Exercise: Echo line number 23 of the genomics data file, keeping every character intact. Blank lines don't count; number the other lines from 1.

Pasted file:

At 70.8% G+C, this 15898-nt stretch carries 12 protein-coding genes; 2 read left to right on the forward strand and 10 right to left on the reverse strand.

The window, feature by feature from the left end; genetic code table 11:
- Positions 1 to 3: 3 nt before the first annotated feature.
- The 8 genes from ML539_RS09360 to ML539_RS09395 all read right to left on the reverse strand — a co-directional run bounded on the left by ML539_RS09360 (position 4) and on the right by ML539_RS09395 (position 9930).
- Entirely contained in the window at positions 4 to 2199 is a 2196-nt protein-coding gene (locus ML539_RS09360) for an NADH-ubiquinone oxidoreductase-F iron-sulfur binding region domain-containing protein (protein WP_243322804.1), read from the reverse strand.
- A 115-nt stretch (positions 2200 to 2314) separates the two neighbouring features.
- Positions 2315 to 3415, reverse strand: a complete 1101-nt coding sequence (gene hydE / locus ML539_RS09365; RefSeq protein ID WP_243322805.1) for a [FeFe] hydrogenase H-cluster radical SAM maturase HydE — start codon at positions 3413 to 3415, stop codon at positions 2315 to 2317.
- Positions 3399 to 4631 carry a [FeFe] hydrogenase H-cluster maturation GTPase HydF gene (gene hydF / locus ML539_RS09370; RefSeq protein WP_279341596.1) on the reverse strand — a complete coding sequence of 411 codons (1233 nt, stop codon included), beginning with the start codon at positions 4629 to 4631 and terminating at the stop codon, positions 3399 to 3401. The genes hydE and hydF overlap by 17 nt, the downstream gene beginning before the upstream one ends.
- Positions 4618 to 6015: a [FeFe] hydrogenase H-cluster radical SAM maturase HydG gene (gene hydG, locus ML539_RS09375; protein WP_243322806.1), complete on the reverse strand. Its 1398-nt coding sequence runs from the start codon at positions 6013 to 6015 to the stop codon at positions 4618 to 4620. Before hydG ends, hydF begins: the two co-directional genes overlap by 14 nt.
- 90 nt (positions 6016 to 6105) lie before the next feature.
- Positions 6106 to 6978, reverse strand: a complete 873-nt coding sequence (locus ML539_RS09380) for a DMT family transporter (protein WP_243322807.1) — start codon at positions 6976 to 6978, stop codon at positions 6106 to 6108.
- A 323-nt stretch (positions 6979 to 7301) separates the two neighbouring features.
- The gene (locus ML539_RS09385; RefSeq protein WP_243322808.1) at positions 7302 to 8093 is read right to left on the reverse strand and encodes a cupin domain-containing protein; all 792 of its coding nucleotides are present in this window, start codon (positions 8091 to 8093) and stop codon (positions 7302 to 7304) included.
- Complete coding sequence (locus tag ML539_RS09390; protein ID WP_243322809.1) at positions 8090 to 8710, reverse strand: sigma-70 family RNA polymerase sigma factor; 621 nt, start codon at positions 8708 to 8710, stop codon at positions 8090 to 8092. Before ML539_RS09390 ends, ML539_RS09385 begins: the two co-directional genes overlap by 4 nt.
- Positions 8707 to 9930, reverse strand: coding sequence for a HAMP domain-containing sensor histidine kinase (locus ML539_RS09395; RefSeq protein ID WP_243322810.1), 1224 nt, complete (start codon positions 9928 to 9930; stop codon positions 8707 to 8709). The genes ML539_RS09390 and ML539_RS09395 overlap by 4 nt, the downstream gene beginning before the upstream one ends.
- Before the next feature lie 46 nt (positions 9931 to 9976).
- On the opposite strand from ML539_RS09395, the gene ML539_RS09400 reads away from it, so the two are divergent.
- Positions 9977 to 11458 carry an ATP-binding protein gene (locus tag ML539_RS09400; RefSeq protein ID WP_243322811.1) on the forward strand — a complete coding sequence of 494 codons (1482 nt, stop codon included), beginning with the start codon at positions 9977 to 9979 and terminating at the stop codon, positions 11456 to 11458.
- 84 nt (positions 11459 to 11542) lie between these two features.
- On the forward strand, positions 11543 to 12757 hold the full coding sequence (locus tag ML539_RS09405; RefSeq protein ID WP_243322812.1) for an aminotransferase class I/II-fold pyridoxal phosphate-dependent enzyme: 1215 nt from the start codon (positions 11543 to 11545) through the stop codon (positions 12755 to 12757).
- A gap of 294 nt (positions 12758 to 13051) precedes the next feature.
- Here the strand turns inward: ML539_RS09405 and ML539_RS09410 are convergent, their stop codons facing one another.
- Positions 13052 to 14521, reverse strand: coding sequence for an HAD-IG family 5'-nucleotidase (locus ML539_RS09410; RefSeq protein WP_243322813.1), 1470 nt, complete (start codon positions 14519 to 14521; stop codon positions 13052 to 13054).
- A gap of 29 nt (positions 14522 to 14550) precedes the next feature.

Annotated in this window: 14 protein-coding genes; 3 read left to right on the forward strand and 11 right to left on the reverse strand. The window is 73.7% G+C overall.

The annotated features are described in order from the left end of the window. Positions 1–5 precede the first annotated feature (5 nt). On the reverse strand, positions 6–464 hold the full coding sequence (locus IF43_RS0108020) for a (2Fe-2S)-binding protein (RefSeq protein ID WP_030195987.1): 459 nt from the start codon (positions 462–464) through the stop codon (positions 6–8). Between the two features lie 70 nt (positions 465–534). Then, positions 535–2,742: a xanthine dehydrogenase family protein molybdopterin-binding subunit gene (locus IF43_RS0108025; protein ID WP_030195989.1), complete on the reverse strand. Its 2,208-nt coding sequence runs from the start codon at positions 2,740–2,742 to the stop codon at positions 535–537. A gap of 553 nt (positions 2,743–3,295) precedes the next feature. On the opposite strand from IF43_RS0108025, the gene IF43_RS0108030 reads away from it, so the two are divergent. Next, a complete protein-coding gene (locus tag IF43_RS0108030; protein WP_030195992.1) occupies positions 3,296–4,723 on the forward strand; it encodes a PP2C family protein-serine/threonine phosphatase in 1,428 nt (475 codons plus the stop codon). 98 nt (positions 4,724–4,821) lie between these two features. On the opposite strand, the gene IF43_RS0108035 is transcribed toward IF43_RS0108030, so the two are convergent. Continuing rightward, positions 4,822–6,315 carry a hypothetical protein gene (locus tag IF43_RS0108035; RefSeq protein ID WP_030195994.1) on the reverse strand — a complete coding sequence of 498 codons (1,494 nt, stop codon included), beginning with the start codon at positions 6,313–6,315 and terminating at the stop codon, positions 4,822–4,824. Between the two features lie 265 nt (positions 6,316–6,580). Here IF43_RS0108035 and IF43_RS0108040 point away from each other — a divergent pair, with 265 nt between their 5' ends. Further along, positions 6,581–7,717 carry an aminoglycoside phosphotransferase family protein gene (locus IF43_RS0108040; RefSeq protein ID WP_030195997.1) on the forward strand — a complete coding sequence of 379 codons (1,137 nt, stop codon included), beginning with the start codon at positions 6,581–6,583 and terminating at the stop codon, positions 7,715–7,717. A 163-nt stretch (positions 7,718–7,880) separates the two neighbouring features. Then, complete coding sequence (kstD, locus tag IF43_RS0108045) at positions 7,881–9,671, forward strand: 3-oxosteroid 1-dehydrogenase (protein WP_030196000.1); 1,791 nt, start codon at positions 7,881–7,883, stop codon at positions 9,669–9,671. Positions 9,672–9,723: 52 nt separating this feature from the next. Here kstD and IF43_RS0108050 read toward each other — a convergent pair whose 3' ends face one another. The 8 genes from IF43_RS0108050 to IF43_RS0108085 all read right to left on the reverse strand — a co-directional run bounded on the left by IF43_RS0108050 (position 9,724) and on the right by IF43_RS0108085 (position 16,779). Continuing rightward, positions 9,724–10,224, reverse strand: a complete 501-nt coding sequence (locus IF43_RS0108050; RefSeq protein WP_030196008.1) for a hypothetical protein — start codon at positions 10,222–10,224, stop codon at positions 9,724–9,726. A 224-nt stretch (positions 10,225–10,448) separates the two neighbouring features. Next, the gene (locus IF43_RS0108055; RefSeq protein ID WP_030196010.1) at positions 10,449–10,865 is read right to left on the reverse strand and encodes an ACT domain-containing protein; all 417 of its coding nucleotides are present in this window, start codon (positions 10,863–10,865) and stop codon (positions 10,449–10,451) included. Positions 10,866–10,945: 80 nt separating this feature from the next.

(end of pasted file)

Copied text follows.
- Positions 13052 to 14521, reverse strand: coding sequence for an HAD-IG family 5'-nucleotidase (locus ML539_RS09410; RefSeq protein WP_243322813.1), 1470 nt, complete (start codon positions 14519 to 14521; stop codon positions 13052 to 13054).